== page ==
Today and yesterday, the BART Board is having a retreat and talking business over teleconference across the east and west bays.
BART is considering to change their fare policies to make it more attractive than their basic system of mileage based fare with minimal discounts for adults for riding often. To review the documents, click here
(PDF file). Additional documents are attached within the PDF file to review.
Here's a list of what they may consider to do. They could pick and accept all of them, just a few, or just none of them:
- Continue with usual fare increase every two years. Next increase would be 3.9%. Would raise extra $13 million.
- Establish a monthly pass under a zone based system. Loss of $10.5 million.
- Extend youth discount up to age 17 (currently ends at age 12). May stick with 62.5% discount or may reduce it to 50% discount. Loss of $4.6/3.1 million, respectively.
- Offer passengers who ride more than 40 times in a calendar month the privilege to ride BART for free for the remainder of month. Loss of $8.4 million.
- Increase capital surcharge by 10 cents, from 12 cents to 22 cents. Raise extra $8.3 million.
- Automatic 15% fare discount to all Clipper card users. Loss of $22 million.
- Peak fare and off-peak discount; 15% fare hike on rush hours, 10% discount during non-rush. Raise $6.8 million.
- Lifeline program to those making less than $25,000 or $50,000 by offering a 50% discount. Loss of $16/$18 million, respectively.
In a fantasy world, we would approve of all the cool benefits that we can take advantage, like extending the youth fare to up to age 17, monthly pass, the free rides after 40 rides, 15% discount for Clipper users, and the lifeline program.
But in the real world, all those fantasy options comes at a cost to BART and taxpayers. The only way they could compensate for the losses is to raise fares. They already do a fare increase every two years, and would need to do a fare hike during peak transit times to encourage less crowding by having those take BART during non-peak hours, and increase the capital surcharge.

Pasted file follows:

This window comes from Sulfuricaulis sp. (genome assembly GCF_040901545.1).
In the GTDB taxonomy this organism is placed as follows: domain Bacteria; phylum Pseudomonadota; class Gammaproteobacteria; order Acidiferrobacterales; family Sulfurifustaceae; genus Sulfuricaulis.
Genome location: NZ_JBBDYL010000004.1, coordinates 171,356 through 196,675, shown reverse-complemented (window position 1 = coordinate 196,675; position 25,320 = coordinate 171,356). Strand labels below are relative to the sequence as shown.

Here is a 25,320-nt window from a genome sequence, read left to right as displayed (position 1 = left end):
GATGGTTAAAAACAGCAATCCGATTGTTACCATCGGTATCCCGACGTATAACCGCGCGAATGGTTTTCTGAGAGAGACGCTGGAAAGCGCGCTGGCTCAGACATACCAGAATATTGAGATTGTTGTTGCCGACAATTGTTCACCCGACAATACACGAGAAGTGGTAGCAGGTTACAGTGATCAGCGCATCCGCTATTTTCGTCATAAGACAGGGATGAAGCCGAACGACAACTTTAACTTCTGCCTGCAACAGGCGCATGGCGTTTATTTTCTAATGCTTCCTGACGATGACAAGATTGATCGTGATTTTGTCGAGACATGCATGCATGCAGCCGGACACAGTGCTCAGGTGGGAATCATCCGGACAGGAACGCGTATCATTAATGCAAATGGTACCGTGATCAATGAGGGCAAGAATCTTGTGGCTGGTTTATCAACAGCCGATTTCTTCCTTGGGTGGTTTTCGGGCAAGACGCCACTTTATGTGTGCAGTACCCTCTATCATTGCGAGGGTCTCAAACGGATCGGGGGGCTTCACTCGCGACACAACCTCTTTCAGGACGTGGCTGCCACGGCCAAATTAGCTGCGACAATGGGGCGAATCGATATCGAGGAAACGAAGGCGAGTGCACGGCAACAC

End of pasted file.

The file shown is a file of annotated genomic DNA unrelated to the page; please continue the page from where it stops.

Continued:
In a marketing and PR standpoint, it would make BART look more attractive for many people. Passengers have been begging for a monthly pass system for the longest time, youth from ages 13-17 have been screwed over by not getting a youth fare discount while other transit agencies still offer it until they become 18, no need for high value discount tickets to ride BART as all Clipper users are eligible for the automatic 15% discount, and those with low income can save money.
BART's current fare structure and rules works well for them as their farebox revenue generates over 50% of the agency's income. And in a time when the status quo works well, BART could be hesitant to change it. I feel their current fare structure is simple enough to understand, how far you go determines your fare, simple to understand discounts for youth, disabled and seniors, and high value discounts for adults.
But even though the current fare structure is simple to use, it's getting old. People want rewards for being loyal riders, and there's very few incentives for people to use. The only few incentives for the regular commuter is using commuter benefit vouchers, high value discount tickets, and Clipper fare payment. BART used to offer a credit card that gave people free BART tickets for using their card on everything, including buying groceries, but that card disappeared.
I like the idea of a monthly zone pass. People can benefit from traveling around the Bay Area without worrying if their Clipper card has enough money, and it makes it easy to budget a passenger's cost to ride BART every month and year.
I also like the 15% discount for Clipper card users. It sounds like they want to follow in the tracks of Golden Gate Transit when they decided to give all passengers a discount to ride when using Clipper, versus having everyone buy GGT electronic zone based ticket books on Clipper. By having BART encouraging Clipper usage, the agency can save money on reduced maintenance on ticketing machines as they are used less often, and can buy less mag stripe tickets because people use a reusable and refillable Clipper card.
Surely, I don't like the idea of a fare hike, but I have to sometimes accept that fact. As I am not a regular commuter on BART and stick to weekend rides, I would benefit with the 10% fare discount, but regular commuters would grumble at paying a 15% premium. But even then, the premium fare would be zero percent if BART offers the 15% discount for using Clipper.What's your thoughts about BART's proposals? Like them? Hate them? Leave a comment.